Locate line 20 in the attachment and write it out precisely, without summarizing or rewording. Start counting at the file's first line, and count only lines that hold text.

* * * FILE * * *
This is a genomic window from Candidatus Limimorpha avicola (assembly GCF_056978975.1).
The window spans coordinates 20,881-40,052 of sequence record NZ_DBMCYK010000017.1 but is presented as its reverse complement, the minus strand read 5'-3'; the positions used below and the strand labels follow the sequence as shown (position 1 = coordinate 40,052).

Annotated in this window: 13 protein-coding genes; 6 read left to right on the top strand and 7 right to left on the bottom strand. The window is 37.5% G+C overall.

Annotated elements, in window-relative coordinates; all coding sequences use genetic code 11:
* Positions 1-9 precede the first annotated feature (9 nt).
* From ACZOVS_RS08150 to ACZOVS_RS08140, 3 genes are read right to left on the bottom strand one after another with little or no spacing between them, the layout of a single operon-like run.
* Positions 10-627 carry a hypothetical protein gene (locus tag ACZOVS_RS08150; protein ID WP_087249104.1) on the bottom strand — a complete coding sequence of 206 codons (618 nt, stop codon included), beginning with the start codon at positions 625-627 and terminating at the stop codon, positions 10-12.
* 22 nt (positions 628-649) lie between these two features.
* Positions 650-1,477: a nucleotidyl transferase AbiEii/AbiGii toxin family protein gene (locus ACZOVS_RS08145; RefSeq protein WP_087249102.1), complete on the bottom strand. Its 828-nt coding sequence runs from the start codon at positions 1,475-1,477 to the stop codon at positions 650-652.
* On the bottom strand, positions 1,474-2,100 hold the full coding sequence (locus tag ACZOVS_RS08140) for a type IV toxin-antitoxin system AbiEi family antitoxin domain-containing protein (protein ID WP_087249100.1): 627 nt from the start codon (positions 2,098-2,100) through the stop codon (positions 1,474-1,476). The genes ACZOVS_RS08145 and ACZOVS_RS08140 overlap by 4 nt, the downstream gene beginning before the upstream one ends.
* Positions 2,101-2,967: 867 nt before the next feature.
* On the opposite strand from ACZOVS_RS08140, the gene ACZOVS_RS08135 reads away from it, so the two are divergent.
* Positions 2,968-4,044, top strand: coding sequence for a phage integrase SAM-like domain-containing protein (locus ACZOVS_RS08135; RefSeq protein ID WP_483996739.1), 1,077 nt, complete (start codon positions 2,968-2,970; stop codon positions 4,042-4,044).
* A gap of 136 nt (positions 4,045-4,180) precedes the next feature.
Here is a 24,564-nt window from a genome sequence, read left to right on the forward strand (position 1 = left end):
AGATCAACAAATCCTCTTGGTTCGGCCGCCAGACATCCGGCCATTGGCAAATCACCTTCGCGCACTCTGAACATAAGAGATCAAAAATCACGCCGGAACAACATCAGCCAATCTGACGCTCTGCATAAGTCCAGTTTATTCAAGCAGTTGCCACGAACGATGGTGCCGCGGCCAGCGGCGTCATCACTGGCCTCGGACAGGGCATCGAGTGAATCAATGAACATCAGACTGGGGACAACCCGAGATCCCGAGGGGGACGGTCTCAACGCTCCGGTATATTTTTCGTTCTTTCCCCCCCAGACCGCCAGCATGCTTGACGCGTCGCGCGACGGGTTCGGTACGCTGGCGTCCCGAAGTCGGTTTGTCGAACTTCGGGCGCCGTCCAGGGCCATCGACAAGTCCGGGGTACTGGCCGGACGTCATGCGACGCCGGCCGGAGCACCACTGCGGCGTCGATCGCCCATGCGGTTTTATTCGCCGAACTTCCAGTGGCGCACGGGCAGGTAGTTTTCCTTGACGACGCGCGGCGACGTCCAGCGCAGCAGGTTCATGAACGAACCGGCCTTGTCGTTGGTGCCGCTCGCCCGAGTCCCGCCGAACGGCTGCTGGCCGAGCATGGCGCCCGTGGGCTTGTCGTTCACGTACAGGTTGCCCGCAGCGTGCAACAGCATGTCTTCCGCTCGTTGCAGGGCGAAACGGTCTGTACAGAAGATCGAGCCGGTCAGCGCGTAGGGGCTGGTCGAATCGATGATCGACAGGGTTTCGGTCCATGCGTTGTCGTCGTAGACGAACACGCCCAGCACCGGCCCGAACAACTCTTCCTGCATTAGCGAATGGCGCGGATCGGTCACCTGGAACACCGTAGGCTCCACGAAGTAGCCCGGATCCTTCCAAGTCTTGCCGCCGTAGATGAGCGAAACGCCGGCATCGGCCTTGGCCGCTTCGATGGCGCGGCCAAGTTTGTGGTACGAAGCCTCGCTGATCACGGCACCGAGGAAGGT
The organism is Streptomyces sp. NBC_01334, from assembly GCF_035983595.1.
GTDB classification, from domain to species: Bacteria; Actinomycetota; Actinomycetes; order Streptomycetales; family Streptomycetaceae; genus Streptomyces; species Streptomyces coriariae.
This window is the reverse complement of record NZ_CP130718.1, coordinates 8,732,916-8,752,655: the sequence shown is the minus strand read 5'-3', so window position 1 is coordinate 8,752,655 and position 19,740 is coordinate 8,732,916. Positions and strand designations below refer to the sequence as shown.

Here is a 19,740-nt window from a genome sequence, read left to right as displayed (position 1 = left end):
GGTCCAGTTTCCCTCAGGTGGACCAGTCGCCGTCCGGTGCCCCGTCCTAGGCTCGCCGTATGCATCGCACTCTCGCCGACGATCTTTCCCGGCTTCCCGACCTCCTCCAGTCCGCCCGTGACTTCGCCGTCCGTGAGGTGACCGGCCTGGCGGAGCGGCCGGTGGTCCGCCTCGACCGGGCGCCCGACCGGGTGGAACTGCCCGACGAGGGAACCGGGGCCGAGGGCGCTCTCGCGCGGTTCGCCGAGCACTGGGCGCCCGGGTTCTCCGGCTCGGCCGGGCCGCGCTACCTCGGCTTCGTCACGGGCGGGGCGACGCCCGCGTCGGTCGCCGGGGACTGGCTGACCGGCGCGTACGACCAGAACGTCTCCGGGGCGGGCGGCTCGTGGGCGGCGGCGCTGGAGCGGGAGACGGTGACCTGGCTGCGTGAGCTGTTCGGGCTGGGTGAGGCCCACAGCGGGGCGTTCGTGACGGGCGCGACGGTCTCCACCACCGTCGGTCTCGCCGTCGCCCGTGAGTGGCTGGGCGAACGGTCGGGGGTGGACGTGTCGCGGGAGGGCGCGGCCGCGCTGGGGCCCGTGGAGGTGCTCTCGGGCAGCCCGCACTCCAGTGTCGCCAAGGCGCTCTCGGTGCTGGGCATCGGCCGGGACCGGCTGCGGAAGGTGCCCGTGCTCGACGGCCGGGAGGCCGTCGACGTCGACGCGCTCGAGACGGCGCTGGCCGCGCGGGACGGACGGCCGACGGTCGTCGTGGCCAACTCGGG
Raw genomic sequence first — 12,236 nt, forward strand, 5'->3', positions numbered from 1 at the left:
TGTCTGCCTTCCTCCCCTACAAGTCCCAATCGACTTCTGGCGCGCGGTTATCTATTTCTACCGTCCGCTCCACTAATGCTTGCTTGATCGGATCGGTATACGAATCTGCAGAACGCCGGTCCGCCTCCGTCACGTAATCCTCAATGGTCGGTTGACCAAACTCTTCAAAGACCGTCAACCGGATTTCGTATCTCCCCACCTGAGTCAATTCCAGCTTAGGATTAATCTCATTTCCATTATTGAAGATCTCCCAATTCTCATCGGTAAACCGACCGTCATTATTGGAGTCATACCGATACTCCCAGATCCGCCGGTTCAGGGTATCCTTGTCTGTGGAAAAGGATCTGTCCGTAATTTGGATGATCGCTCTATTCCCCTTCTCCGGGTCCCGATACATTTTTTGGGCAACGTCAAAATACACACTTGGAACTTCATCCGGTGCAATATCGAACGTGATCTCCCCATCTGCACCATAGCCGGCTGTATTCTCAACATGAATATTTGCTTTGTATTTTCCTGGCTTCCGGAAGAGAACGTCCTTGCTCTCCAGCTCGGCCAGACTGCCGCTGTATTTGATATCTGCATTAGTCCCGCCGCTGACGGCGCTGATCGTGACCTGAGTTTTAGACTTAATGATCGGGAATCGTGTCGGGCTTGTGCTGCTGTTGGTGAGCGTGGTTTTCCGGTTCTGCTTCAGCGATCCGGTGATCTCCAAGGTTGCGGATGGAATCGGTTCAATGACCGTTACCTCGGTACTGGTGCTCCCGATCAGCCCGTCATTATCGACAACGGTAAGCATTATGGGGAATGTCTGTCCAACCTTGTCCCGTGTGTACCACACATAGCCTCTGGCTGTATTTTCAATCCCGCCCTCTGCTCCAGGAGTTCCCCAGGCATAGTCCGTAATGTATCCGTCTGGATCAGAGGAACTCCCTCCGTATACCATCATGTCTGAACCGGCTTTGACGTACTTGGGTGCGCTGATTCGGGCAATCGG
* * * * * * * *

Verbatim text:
Here is a 19,740-nt window from a genome sequence, read left to right as displayed (position 1 = left end):